The securities margin is the money you borrow as a partial down payment, up to 50% of the purchase price, to buy and own a stock, bond, or ETF. This practice is often referred to as buying on margin.

Source: Global derivatives marketplace CME Group

Alpaca Trading requires a 2,000 minimum account balance for stock/ETF margin trading.

Minimum account balance at Alpaca Trading
Minimum account balance for derivative products

Alpaca Trading offers derivative products to its clients:

Pattern Day Trading at Alpaca Trading

The Pattern Day Trading (PTD) Rule applies at Alpaca Trading. According to FINRA rules, you are a day trader if you execute at least four day trades within five business days.

Pattern Day Traders have to maintain a minimum account balance of $25,000 in their margin accounts. This allows them to engage in unlimited day trading. Brokers are free to impose a higher minimum requirement, which is often called a “house requirement”. If the account balance drops below the set minimum, traders are not permitted to day trade until the minimum level is restored. If the account balance is less than $25,000, maximum four day trades are allowed in five business days.

Minimum account balance at Alpaca Trading
Minimum amount to open an account at Alpaca Trading

Good news: the minimum deposit to open a Alpaca Trading account is $0. There are brokers that require as much as a couple of thousand dollars. You can check in the table below what is the minimum deposit at the competitors of Alpaca Trading.

Minimum amount to open an account at Alpaca Trading vs its competitors
Alpaca Trading moomoo Webull
Minimum deposit $0 $0 $0

Minimum account balance at Alpaca Trading
Bottom line

Now you know what the minimum deposit and the minimum balance are at Alpaca Trading and you understand the difference between the two. If you want to dig deeper, read our article on margin calls and short selling.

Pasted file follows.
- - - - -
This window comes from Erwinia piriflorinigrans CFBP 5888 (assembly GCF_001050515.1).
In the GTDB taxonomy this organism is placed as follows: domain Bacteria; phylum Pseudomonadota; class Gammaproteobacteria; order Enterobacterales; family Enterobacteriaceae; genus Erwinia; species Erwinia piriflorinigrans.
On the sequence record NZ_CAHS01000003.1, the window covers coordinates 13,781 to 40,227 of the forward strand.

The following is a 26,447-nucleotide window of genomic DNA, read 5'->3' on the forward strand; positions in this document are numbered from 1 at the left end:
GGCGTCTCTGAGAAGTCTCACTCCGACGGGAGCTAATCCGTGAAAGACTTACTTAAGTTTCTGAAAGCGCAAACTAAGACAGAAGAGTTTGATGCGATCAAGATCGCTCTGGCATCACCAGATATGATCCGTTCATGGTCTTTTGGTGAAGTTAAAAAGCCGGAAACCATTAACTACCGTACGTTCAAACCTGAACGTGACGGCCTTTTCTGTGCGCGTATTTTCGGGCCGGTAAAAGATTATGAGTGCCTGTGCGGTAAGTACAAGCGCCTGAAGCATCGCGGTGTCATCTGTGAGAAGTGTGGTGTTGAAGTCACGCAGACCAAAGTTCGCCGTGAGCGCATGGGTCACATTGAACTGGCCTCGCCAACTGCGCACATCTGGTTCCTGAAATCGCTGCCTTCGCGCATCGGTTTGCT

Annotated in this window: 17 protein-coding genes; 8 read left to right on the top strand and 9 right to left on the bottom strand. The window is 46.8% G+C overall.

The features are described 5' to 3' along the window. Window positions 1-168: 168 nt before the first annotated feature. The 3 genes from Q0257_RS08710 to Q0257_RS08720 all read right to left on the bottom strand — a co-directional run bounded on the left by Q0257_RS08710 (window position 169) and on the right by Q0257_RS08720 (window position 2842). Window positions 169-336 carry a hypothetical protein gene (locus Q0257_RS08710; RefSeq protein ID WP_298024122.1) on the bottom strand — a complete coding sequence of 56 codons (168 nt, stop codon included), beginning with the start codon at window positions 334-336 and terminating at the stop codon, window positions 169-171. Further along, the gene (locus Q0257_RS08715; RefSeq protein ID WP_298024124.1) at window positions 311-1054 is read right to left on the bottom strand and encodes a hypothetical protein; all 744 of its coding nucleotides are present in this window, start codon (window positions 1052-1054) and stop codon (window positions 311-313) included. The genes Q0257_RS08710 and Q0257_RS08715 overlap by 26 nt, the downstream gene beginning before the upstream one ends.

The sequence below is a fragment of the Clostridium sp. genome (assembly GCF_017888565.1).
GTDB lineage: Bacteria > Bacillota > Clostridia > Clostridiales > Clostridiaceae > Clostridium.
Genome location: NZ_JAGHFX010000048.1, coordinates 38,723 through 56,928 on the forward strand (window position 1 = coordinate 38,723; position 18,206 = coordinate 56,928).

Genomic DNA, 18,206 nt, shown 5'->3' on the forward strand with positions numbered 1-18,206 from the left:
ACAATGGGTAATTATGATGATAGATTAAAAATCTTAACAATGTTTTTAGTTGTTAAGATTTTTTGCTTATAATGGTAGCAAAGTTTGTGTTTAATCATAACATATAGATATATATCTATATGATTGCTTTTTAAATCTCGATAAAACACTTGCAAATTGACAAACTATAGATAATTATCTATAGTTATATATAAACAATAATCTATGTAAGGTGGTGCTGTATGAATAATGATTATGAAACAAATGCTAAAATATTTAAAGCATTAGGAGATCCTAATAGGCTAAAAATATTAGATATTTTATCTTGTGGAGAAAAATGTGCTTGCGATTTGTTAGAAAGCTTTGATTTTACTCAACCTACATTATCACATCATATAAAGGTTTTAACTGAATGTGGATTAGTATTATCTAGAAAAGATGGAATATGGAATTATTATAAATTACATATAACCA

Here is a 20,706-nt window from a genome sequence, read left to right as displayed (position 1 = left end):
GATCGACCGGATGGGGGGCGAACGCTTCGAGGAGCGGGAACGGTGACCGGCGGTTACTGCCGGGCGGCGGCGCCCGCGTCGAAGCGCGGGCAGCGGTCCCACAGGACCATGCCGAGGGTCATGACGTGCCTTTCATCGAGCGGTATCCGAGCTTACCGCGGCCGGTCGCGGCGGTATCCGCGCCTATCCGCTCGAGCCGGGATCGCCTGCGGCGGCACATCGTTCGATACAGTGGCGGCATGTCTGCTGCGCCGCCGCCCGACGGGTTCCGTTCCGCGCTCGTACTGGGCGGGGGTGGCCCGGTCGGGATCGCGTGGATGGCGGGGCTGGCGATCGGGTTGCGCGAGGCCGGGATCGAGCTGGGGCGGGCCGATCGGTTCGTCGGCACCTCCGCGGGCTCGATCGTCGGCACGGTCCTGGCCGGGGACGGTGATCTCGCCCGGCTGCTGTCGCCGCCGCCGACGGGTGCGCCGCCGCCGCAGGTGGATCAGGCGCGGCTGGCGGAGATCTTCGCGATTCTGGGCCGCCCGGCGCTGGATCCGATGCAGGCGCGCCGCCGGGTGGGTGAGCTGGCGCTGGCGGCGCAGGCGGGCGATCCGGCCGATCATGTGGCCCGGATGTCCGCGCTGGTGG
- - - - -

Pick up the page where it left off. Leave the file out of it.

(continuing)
The minimum deposit is the minimum amount required to open a new online broker account.

In turn, the minimum account balance is the amount on your margin account or on your account for trading leveraged products that you’re required to maintain to avoid fees.

Don't forget that your maintenance margin requirement may change constantly and it is your responsibility to keep an eye on it. You should place additional deposits or close some other positions on your account if it is getting too close to the maintenance margin level. You definitely want to avoid getting that dreaded margin call or wait until your broker liquidates some of your assets and positions.

Author of this article

Nicole Conrad

Author of this article

Nicole is an intern content contributor for Brokerchooser. She comes to Brokerchooser with experience and certification in Accounting, and she currently is pursuing graduate studies in Economic Policy. Nicole writes broker reviews to provide transparency for customers: highlighting brokers’ exceptional services and holding them accountable for questionable practices.

Nicole Conrad

Broker Analyst

Nicole is an intern content contributor for Brokerchooser. She comes to Brokerchooser with experience and certification in Accounting, and she currently is pursuing graduate studies in Economic Policy. Nicole writes broker reviews to provide transparency for customers: highlighting brokers’ exceptional services and holding them accountable for questionable practices.

Everything you find on BrokerChooser is based on reliable data and unbiased information. We combine our 10+ years finance experience with readers feedback. Read more about our methodology

Share

Comments

×